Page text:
If you aren’t looking for a hand-me-down celebrity mansion, then perhaps you’ll be interested in a home featured in a movie. The mansion that played the role of “Scarface” Tony Montana’s home/compound is reportedly up for sale. Even though the movie is set in Miami, you won’t find the listing there. The home is actually located in Santa Barbara, California.
According to the Santa Barbara website for Sotheby’s International Real Estate, the building date for the home was 1906. However, they do have the words, “recently remodeled” in parenthesis. Well, I should hope so. It’s over 100 years old for heaven’s sake. The website also states that it has five full baths and three powder rooms. That’s just a fancy way of saying half baths in “old-money-speak.”
The home, according to the site, consisted of “poured, reinforced concrete on a steel frame.” (They built it before Jimmy Hoffa’s time, so it’s doubtful he’s there.) Even though the site also noted Barbara Lockhart, an award-winning designer, interpreted the renovation of the home, we’re pretty certain that simply means she simply created the design. Besides updating all the mechanicals, it seems as though she a made quite a few other changes. So if you go into the house expecting to travel back through time and see the “Scarface Mansion” as it was in the movie, think again. It’s been “Lockharted.” In a very tasteful manner, I might add.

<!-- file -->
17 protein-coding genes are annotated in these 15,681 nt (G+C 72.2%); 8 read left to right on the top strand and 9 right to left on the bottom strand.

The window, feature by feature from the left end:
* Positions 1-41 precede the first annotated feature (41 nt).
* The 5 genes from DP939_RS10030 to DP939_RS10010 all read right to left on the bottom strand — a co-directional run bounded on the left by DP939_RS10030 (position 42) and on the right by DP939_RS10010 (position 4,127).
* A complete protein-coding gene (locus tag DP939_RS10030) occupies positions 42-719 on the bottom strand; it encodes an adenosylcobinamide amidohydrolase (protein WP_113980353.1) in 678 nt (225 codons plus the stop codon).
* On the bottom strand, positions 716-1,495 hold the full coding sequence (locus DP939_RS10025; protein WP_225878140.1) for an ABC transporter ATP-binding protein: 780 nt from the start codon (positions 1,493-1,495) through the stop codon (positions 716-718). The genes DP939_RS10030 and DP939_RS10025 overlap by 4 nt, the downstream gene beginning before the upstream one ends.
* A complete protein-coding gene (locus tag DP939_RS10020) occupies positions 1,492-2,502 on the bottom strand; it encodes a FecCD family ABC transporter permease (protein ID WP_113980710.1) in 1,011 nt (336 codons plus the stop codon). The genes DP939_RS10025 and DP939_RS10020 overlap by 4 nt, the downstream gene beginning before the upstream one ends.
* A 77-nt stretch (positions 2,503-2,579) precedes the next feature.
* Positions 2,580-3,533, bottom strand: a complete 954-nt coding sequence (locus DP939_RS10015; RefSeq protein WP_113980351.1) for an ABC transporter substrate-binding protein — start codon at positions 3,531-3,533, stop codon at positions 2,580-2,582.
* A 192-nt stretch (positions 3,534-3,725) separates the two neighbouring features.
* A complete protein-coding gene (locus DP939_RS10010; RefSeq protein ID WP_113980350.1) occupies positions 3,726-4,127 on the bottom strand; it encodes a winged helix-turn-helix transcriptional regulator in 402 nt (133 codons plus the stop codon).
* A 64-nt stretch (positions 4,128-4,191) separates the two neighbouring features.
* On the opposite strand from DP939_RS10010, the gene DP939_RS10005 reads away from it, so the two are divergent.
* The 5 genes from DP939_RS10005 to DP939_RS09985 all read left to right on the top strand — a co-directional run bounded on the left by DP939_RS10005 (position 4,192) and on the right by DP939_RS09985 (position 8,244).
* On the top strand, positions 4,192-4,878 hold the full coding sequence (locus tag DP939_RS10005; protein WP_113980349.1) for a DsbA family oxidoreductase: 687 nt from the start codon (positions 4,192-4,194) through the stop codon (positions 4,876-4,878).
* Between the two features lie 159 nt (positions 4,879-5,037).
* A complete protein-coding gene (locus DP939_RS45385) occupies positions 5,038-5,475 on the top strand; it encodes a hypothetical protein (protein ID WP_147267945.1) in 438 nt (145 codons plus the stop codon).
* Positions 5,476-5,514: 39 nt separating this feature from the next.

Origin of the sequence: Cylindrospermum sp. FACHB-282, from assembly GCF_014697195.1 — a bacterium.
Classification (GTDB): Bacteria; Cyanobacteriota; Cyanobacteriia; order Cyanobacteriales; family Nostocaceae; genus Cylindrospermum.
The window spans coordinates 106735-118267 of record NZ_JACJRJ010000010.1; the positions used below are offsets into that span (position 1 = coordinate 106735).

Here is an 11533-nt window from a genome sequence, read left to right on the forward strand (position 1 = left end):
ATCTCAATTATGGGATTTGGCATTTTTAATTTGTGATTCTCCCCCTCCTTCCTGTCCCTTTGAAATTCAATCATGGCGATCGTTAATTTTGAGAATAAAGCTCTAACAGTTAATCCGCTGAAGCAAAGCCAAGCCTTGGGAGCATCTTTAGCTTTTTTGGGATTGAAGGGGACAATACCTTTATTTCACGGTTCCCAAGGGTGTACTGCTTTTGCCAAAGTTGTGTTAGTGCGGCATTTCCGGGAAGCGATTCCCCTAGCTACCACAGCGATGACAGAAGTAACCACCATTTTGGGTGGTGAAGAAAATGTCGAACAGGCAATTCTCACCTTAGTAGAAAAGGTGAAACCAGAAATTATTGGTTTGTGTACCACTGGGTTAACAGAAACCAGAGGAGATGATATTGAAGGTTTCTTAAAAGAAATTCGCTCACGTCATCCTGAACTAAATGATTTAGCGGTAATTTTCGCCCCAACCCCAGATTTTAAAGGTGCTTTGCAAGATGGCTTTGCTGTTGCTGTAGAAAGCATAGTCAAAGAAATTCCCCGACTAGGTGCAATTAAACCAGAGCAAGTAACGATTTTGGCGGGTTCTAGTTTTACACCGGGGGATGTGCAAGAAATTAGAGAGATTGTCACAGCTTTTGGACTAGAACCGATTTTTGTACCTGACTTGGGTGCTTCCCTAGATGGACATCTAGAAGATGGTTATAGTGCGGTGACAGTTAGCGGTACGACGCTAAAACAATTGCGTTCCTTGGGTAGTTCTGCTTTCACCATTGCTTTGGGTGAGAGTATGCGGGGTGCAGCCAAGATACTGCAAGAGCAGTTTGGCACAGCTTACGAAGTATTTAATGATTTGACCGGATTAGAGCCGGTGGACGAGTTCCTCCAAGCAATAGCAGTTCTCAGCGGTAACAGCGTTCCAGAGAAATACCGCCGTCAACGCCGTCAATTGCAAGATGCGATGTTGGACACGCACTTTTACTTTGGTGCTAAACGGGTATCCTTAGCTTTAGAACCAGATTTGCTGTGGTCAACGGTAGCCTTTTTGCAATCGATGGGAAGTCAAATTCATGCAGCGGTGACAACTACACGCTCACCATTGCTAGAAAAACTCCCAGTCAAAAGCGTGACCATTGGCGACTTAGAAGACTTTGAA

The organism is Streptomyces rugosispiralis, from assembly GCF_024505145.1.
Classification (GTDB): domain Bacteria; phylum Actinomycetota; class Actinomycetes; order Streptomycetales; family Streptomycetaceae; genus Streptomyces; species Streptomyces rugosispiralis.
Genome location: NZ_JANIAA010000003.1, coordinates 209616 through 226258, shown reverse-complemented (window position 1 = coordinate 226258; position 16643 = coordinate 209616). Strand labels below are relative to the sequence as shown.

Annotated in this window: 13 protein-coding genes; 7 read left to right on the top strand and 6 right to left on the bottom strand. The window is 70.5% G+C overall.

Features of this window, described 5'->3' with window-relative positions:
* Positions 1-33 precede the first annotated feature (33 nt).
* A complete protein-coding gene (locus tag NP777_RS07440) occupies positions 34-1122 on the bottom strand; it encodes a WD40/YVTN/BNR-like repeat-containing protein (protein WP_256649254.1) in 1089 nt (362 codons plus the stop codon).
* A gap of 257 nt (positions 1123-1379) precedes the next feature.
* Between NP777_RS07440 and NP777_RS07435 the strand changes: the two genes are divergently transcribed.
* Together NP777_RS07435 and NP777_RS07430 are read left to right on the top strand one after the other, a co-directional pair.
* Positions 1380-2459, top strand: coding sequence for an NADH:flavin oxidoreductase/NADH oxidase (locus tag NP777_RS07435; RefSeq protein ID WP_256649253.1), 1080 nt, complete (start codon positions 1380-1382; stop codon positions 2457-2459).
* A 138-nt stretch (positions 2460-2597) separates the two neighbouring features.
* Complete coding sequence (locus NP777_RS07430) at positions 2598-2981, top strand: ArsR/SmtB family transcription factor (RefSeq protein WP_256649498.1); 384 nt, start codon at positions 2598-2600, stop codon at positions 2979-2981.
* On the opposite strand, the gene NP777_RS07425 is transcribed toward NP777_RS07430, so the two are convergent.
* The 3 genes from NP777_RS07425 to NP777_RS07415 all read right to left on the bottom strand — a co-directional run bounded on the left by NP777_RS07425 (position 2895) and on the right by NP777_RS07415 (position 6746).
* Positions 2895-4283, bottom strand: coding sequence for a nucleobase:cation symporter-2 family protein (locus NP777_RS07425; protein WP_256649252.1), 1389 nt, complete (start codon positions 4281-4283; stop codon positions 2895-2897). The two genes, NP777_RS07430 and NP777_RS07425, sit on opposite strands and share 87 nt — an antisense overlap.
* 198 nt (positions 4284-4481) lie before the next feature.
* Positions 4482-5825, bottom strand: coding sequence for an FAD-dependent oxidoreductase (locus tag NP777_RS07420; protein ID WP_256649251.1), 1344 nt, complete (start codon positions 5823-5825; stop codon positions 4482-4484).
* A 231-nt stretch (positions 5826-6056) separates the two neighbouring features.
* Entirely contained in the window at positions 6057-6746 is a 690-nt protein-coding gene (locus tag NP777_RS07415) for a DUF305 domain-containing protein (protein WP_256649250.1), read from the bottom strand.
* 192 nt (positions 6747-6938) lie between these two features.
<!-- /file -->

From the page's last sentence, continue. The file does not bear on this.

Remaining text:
Even though the mansion sold for $6.23 million back in October of 2009, it was recently placed back on the market for a cool $29.5 million. Evidently, the price increase came from the vast remodeling. Sincerely, the house does have quite a history even without the “Scarface” connections. The eccentric millionaire, J. Waldron Gillespie, originally built it. He surrounded it with fantastic gardens that rivaled the most spectacular in the world and called it “El Fureidis,” meaning pleasure gardens.
The upgraded El Fureidis has all the best, custom designed hardware and window treatments, marble, granite and tile throughout and an intricate floor pattern in the entryway. It’s quite beautiful, but unless you’re an eccentric billionaire (a 2012 version of a 1906 millionaire) or a cocaine dealing gangster, its out of many people’s price range.